|CLINICAL CASE CONFERENCE
|Year : 2014 | Volume
| Issue : 2 | Page : 87-90
Psychosis in an elderly patient with parkinson's disease: issues and considerations
Arghya Pal1, Raman Deep Pattanayak1, Rajesh Sagar1, Vinay Goyal2
1 Department of Psychiatry, A.I.I.M.S., New Delhi, India
2 Department of Neurology, Neurosciences centre, A.I.I.M.S., New Delhi, India
|Date of Web Publication||20-Mar-2015|
Department of Psychiatry, A.I.I.M.S., New Delhi
Source of Support: None, Conflict of Interest: None
Psychosis in Parkinson's disease (PD) is a frequently documented clinical phenomenon, whicj poses several clinical and management issues. The antagonistic nature of medications makes the treatment more challenging. The advanced age and medical co morbidities call for a more cautious monitoring. The goal should be to make the patient optimally functional as far as motor and psychotic symptoms are concerned. The case discussed here demonstrates a case of psychosis occurring in the context of PD, and highlights the complex issues involved in the management, and discuss them in light of recent research.
Keywords: Elderly, parkinson′s disease, psychosis
|How to cite this article:|
Pal A, Pattanayak RD, Sagar R, Goyal V. Psychosis in an elderly patient with parkinson's disease: issues and considerations. J Mental Health Hum Behav 2014;19:87-90
|How to cite this URL:|
Pal A, Pattanayak RD, Sagar R, Goyal V. Psychosis in an elderly patient with parkinson's disease: issues and considerations. J Mental Health Hum Behav [serial online] 2014 [cited 2022 May 18];19:87-90. Available from: https://www.jmhhb.org/text.asp?2014/19/2/87/153718
| Introduction|| |
Parkinson's disease (PD) is a chronic and debilitating disease, classically presenting with motor symptoms. It is no longer considered as a pure motor disorder, because of an increasingly recognition that nonmotor symptoms such as cognitive dysfunction and dementia, autonomic dysfunction, and sleep-wake cycle dysregulation, among others may form a prominent part of clinical presentation. In addition, affective, psychotic or other psychiatric manifestations may also occur.  The emotional and behavioral symptoms are more prevalent and obvious over the long-term course of the illness and are a major determinant of quality of life, progression of overall disability, and caregiver burden. , Presence of debilitating neuropsychiatric symptoms may be a predictor of adverse outcomes. Further, the psychiatric symptoms may make the treatment more challenging, creating a dilemma about realistic treatment goals. ,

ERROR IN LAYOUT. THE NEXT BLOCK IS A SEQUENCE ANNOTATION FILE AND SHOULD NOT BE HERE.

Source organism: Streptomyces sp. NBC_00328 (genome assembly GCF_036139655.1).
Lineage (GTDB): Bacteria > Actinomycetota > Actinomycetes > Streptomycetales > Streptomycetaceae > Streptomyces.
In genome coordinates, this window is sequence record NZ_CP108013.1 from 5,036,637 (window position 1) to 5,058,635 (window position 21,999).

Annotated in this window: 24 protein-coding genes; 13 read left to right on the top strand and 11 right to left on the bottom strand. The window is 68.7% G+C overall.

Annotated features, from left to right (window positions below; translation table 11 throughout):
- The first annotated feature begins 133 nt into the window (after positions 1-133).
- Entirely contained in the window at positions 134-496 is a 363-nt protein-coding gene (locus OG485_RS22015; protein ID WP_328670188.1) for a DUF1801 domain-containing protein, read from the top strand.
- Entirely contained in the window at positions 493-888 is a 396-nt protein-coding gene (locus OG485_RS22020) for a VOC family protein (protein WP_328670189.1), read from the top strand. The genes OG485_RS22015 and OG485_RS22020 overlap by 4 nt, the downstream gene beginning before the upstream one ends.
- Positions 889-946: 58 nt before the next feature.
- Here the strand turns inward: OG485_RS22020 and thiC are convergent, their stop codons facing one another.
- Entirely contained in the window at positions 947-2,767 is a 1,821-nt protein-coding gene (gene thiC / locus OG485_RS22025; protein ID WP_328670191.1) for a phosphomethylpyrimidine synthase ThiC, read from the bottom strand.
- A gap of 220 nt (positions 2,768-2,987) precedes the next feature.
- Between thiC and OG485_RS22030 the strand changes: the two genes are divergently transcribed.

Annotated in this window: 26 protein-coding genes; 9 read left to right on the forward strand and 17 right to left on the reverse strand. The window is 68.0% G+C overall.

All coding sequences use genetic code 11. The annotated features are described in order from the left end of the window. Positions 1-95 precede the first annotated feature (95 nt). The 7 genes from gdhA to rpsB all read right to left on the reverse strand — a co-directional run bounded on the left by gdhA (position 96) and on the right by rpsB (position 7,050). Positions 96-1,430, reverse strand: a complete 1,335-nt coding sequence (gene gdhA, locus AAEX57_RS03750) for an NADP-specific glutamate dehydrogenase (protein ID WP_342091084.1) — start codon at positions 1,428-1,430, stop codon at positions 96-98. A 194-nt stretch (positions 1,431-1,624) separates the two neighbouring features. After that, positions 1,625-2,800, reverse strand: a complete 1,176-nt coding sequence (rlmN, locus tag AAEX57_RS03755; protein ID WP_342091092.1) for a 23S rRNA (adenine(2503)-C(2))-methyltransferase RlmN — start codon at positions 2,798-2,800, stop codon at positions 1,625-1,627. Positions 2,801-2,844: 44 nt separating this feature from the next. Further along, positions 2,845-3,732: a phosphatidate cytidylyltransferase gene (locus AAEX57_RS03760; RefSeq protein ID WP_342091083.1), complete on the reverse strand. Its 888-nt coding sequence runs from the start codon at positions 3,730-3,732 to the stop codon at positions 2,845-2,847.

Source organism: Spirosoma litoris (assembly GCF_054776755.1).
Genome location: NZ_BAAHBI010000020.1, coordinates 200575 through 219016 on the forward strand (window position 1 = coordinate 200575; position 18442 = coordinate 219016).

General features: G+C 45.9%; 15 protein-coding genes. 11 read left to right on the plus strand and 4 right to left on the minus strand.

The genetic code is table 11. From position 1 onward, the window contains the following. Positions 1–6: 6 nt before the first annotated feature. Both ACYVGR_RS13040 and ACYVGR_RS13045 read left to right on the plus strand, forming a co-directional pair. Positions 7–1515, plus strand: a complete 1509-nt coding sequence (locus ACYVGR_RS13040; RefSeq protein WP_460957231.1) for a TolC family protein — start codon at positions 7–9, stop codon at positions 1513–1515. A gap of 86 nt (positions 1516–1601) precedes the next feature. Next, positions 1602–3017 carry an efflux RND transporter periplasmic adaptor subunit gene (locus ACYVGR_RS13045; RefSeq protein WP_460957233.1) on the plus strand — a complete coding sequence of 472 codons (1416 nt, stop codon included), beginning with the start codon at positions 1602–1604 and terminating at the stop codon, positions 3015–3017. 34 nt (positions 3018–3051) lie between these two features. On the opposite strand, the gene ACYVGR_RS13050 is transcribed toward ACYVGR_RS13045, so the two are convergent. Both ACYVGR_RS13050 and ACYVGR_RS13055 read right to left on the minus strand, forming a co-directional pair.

The case discussed below, highlights the several complex issues involved in the management of psychosis in PD, discussed in light of recent research.
| Case Report|| |
Mrs. A was 71-year-old female; a doctor by profession had the neurological illness for 14 years and psychiatric symptoms for nearly 1-year, which were continuous and progressive in the course. Besides self, informants included son and daughter-in-law who were also caregivers for the patient.
Patient was asymptomatic about 14 years back when she started having an asymmetrical tremor of the right hand, which became bilateral in next year, rigidity of limbs, slowness of the gait and motor movements. She was diagnosed as PD and initiated on anti-parkinsonian medications. Gradually over coming years, she left her job due to slowness and had to resort to use of a walker for support. The activities of daily living and self-care were intact, but she would take more time. She continued to be functional, interacted with others in the family and participated in the kitchen and house-related works.